But there was more about its inception that represented a marked shift from how things were done in children’s television. Cooney was inspired by the civil rights movement and, especially after that first dinner-party conversation with Morrisett, wanted to ensure that her program speak specifically to—and entertain—inner-city children and children of color, the demographic so often left out of children’s television development and at an academic disadvantage when they reach school age.
It was commonplace at the time for a children’s show to be set in a cute treehouse or clubhouse, or a fanciful fairyland. Stone didn’t want that for his homebase. The lightbulb moment happened while watching a commercial for the Urban Coalition, which was filmed on location in Harlem.
“As soon as I saw it I knew exactly where we ought to be on this,” Stone says. “I wanted to capture that New York energy, because to the 3-year-olds cooped up in the room upstairs, the action is on the street.”
It’s rare that a nuts-and-bolts look behind the curtain is as fascinating as the one in Street Gang. Then again, of course it’s interesting. This is Sesame Street—that meticulous and accessible look at how the world works is baked into each episode.
You’ll be rapt as researchers discuss how they tested out the content to determine what balance of education and entertainment to keep, or as the comedy writers talk about being schooled themselves on the differences between concepts like counting and enumeration, so as to properly script an impactful scene featuring the Count.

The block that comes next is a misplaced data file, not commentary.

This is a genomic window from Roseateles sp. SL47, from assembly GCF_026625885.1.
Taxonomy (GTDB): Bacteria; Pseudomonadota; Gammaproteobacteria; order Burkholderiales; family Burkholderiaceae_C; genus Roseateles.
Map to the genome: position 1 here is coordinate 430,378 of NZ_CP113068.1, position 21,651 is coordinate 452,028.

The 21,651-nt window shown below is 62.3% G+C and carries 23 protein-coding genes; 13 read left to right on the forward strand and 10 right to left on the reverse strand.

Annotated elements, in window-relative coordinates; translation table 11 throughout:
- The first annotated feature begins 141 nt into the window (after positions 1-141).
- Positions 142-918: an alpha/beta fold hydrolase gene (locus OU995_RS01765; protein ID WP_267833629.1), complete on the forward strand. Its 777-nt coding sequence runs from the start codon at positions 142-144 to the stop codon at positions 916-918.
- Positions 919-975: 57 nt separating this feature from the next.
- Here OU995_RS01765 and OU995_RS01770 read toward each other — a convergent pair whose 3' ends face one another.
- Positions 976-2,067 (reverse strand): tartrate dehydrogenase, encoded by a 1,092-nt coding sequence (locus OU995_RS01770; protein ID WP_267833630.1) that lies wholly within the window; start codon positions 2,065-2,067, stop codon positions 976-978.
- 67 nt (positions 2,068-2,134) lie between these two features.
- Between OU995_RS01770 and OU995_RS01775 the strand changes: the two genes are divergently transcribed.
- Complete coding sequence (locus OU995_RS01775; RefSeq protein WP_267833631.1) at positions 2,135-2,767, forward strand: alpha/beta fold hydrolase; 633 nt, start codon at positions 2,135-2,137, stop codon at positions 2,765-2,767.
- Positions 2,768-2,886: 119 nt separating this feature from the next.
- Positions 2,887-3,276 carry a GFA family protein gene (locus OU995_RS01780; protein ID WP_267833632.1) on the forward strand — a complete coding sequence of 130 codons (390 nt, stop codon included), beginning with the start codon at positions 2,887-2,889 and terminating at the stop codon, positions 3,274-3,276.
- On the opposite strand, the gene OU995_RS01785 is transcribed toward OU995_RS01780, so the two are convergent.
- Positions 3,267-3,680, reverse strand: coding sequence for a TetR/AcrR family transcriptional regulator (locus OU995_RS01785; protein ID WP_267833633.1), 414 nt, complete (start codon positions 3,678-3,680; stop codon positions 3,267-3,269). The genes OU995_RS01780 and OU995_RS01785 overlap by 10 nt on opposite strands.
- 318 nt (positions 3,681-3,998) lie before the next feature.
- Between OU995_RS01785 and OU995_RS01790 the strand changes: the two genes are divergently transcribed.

You’ll be in awe, of course, at the puppeteers, but also marvel at the ways in which the show’s human performers broke boundaries when it came to diverse casting.
There’s in-depth discussion about the impact race had on the show and its legacy—and the unease certain markets had about that—as well as the darkness that could at times loom over creators of a show that had so much content to produce in each episode, and such a high bar and worthy mission to live up to each week.
You’ll revisit seminal moments, like the landmark episode in which, following the real-life death of Will Lee, who played Mr. Hooper, Big Bird and the audience at home learn what death means and how to process it, and you will likely cry again like it was the first time you saw it.
All of this is to say that the more you learn about the fabric of the show that was so carefully and passionately woven by these creators in those early years, the less of a surprise it is that it has managed to remain essential and, in terms of viewership and merchandise revenue, blockbuster entertainment all these decades later.
There’s a portion of a chat between Cooney and Henson on the show’s 20th anniversary, one year before Henson’s tragically early death, that the documentary re-airs.
“What’s interesting about it from both of our viewpoints is that it’s a sort of form of immortality. Because if you think about it, Ernie will live forever,” Cooney says.
“Does this mean that I can stop doing Ernie?” Henson laughs in response. “No, it doesn’t,” Cooney says. “But it means that 200 years from now, people will be looking at Bert and Ernie and Kermit the Frog.”
In such a rapidly changing world, it’s remarkable—and perhaps more poignant than can be expressed—to have such certainty in her being absolutely correct in that prediction.